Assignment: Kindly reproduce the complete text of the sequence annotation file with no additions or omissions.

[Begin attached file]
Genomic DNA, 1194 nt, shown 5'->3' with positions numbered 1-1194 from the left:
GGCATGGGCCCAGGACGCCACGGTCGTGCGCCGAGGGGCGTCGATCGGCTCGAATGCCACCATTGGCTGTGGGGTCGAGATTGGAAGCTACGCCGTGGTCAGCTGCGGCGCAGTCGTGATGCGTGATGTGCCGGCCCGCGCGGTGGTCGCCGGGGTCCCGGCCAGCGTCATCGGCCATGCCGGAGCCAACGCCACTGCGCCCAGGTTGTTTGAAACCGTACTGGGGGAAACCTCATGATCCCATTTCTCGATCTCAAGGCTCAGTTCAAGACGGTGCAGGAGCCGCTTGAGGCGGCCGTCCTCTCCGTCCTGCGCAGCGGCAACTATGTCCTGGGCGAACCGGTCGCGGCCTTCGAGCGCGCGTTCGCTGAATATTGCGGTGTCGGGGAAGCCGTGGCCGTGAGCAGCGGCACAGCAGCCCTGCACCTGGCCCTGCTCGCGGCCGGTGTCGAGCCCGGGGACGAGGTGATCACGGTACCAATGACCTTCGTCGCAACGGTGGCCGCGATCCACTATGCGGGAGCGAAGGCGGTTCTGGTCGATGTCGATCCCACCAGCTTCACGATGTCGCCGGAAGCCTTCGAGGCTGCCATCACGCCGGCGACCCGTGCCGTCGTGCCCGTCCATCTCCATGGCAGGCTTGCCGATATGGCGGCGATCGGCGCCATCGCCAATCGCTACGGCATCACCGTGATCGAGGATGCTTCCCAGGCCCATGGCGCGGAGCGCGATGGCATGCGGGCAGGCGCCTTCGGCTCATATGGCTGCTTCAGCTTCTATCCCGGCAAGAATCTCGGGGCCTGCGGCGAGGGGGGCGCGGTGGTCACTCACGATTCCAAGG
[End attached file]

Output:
Genomic DNA, 1194 nt, shown 5'->3' with positions numbered 1-1194 from the left:
GGCATGGGCCCAGGACGCCACGGTCGTGCGCCGAGGGGCGTCGATCGGCTCGAATGCCACCATTGGCTGTGGGGTCGAGATTGGAAGCTACGCCGTGGTCAGCTGCGGCGCAGTCGTGATGCGTGATGTGCCGGCCCGCGCGGTGGTCGCCGGGGTCCCGGCCAGCGTCATCGGCCATGCCGGAGCCAACGCCACTGCGCCCAGGTTGTTTGAAACCGTACTGGGGGAAACCTCATGATCCCATTTCTCGATCTCAAGGCTCAGTTCAAGACGGTGCAGGAGCCGCTTGAGGCGGCCGTCCTCTCCGTCCTGCGCAGCGGCAACTATGTCCTGGGCGAACCGGTCGCGGCCTTCGAGCGCGCGTTCGCTGAATATTGCGGTGTCGGGGAAGCCGTGGCCGTGAGCAGCGGCACAGCAGCCCTGCACCTGGCCCTGCTCGCGGCCGGTGTCGAGCCCGGGGACGAGGTGATCACGGTACCAATGACCTTCGTCGCAACGGTGGCCGCGATCCACTATGCGGGAGCGAAGGCGGTTCTGGTCGATGTCGATCCCACCAGCTTCACGATGTCGCCGGAAGCCTTCGAGGCTGCCATCACGCCGGCGACCCGTGCCGTCGTGCCCGTCCATCTCCATGGCAGGCTTGCCGATATGGCGGCGATCGGCGCCATCGCCAATCGCTACGGCATCACCGTGATCGAGGATGCTTCCCAGGCCCATGGCGCGGAGCGCGATGGCATGCGGGCAGGCGCCTTCGGCTCATATGGCTGCTTCAGCTTCTATCCCGGCAAGAATCTCGGGGCCTGCGGCGAGGGGGGCGCGGTGGTCACTCACGATTCCAAGG